The supermom is revered in our society. I have seen countless headlines that boast about how incredible these supermommy multitaskers are. (The most recent was “Hockey Player Breastfeeds her Baby During Game Breaks — Like a Total Mom Boss.”) And I get the jaw-dropping awe and admiration — I really do. We’ve all seen her: That freshly showered, well-coiffed mother running errands during the heat of the day — with two or three kids in the stroller, to boot — showing up everywhere on time, seemingly without a hint of effort.
I am not one of those mothers. I don’t elevate multitasking into an art form. Sure, there are times when I hit my stride and exceed my own expectations. In those moments I conjure up my own headlines, like “Mom Prepares New Recipe While Caring for Infant, Operating Breast Pump and Participating in Conference Call, and Is Obviously Killing It.” But more often than not it is a daily struggle.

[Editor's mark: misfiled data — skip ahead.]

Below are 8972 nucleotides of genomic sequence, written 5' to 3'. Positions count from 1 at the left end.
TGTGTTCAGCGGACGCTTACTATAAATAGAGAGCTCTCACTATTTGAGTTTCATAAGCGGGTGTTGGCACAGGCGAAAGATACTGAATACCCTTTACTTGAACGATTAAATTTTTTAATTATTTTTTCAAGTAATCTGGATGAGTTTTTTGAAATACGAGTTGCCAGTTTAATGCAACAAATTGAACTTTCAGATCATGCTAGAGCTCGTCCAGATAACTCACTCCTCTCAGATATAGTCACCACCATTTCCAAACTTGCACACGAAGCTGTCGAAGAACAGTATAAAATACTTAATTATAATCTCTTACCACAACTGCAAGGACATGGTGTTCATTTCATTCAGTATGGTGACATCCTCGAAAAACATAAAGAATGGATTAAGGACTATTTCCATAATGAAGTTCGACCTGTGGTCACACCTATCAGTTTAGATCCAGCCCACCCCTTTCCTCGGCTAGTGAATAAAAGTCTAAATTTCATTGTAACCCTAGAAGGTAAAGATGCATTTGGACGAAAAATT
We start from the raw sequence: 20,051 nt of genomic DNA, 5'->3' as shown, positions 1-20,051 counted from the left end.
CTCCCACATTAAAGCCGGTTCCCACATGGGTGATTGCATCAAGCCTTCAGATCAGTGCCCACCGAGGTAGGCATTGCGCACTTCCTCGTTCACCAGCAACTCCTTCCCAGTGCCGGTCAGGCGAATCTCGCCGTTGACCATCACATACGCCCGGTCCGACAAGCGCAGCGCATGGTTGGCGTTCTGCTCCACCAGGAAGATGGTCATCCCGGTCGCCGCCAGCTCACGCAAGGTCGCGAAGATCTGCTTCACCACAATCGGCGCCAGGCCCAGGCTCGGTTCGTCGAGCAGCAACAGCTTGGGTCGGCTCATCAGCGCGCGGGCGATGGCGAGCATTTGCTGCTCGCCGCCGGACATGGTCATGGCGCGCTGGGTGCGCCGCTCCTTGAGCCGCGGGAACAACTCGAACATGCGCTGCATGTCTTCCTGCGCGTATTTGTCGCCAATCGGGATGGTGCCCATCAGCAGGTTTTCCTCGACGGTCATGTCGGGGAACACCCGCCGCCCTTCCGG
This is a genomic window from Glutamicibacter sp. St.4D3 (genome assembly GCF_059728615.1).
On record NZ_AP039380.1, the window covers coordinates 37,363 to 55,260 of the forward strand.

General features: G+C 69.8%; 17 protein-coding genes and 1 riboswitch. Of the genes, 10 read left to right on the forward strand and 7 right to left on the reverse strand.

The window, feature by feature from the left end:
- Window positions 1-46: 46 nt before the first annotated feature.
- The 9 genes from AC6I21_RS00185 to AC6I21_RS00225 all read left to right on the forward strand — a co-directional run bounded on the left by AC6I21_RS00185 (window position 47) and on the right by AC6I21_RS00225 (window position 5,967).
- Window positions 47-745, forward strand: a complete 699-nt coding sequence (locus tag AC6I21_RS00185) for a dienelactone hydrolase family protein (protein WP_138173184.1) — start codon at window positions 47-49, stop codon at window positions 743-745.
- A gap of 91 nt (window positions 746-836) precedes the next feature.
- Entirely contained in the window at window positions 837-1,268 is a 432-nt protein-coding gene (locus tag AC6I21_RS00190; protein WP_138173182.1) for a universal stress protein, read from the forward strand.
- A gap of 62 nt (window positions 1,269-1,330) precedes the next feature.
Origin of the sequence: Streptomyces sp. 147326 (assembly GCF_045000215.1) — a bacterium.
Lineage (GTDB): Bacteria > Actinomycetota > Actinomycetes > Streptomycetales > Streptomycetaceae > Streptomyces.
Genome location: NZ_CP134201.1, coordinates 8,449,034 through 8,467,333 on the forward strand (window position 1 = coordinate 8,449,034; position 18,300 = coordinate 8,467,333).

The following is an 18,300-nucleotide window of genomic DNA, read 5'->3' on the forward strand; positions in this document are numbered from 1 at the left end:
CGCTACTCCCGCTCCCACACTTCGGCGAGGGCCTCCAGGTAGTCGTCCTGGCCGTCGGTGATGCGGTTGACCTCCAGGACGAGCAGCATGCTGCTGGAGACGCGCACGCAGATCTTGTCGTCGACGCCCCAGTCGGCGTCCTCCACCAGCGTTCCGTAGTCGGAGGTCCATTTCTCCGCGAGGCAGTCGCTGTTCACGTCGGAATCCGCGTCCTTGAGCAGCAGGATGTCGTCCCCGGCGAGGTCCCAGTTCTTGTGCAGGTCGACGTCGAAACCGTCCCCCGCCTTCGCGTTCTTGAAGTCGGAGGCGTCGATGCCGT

I have a T-shirt in my closet that depicts a stack of pancakes slathered in butter with the caption “I am a hot mess.” I used to love it, but I don’t wear it now — it’s become uncomfortably close to the truth.
It hasn’t always been this way. Before I became a mother, I mostly had my act together. I balanced a full-time job, a relationship and a busy social life, all while managing my finances and maximizing travel as much as possible. I arrived on time to appointments, shampooed my hair more than twice a week and never thought twice about the luxury of looking into the mirror before leaving the house. I would never claim to be the tidiest, most goal-oriented, polished professional ever, but I did make my bed most mornings and fold my laundry.
What did me in was a confluence of major life events when I was in my mid-30s. As my brother said at the time: “You are planning a wedding, buying a house and trying to get pregnant all at the same time? Wow! Those are a lot of milestones at once.” Those words have come back numerous times to haunt me.